• Hash and merge join types offer improved join performance. For more information, see Advanced Query Tuning Concepts.

  • SQL Server 2000 supports intra-query parallelism on servers that have more than one microprocessor, or CPU. Individual SQL statements can be split into two or more tasks that operate concurrently to return the results faster. For more information, see Parallel Query Processing.

  • SQL Server 2000 evaluates an SQL statement and dynamically chooses the locking granularity (row, page, table) that will maximize concurrent throughput. For more information, see Locking Architecture.

  • SQL Server 2000 uses Microsoft Windows NT® and Windows 2000 asynchronous I/O and scatter-gather I/O, along with buffer cache management algorithms to maximize OLTP performance. For more information, see I/O Architecture.

  • The speed of the BACKUP and RESTORE statements is fast enough to run the statements during production work because they do not interfere with database activity. BACKUP and RESTORE use parallel I/Os when a backup is stored on multiple backup devices. BACKUP options, such as differential backups, and backing up only files or filegroups, reduce size of backups and their effect on the system. For more information, see Backup/Restore Architecture.

  • The SQL Server 2000 and SQL Server 7.0 on-disk data structures are much simpler than in earlier versions, which make the structures more robust. Also, the database engine is coded to detect errors at relatively early points in processing and terminate a task before it causes problems in the database itself (fail-fast logic). These improvements result in fewer problems with on-disk structures and reduce or eliminate the need to run database integrity checks.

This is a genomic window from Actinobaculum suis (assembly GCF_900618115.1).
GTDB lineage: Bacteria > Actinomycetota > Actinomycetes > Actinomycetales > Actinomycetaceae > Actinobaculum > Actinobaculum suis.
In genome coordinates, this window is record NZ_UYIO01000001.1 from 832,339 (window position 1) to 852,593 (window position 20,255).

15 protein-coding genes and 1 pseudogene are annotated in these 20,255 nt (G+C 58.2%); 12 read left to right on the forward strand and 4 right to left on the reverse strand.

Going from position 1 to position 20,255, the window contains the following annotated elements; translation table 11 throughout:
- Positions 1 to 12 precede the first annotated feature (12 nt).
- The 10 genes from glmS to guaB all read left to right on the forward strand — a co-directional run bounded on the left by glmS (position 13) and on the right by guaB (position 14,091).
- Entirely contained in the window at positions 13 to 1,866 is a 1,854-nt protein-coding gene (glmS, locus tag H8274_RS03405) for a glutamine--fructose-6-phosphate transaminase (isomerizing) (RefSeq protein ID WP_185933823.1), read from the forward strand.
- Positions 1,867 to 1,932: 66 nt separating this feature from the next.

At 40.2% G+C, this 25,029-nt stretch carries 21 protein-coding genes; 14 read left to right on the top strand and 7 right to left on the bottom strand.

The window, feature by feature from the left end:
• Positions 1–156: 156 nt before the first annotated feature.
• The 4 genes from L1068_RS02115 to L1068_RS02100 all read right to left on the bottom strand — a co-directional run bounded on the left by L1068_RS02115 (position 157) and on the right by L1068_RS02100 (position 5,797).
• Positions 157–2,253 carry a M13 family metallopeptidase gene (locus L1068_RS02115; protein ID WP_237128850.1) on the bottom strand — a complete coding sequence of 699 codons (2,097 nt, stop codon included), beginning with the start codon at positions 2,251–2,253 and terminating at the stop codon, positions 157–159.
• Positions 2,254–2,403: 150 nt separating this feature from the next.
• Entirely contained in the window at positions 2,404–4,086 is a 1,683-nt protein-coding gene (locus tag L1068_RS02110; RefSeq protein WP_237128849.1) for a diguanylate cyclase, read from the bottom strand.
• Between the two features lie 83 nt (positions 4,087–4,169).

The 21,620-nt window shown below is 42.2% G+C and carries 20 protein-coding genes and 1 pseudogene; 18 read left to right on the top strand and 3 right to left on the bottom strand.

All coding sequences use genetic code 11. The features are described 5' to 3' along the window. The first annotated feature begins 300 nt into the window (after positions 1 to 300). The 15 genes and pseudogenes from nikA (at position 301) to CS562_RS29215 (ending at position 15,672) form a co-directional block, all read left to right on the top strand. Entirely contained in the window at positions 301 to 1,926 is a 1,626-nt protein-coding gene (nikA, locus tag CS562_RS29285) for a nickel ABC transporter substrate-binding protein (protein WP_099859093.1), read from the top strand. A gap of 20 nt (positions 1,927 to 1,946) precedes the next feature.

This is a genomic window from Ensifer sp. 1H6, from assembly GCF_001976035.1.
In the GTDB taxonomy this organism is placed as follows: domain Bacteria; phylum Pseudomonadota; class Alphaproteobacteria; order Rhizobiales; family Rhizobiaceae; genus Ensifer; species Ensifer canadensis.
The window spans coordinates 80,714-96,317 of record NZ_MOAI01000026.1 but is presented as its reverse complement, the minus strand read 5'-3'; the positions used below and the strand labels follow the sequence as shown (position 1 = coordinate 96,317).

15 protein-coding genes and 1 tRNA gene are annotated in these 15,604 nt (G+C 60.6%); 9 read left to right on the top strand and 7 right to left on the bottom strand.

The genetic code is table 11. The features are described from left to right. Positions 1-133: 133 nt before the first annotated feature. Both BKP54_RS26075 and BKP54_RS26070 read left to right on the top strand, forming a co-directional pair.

• The algorithms in the database integrity check statements are much faster in SQL Server 2000 and SQL Server 7.0 than in earlier versions. The integrity check statements now make a single serial scan of the database and check objects in parallel during the scan of the database. For more information, see Data Integrity Validation.

  • The SQL Server 2000 and version 7.0 bulk copy components now transfer data at increased speeds. The bcp bulk copy utility can now copy data in parallel from multiple sources into the same file concurrently. For more information, see Parallel Data Loads.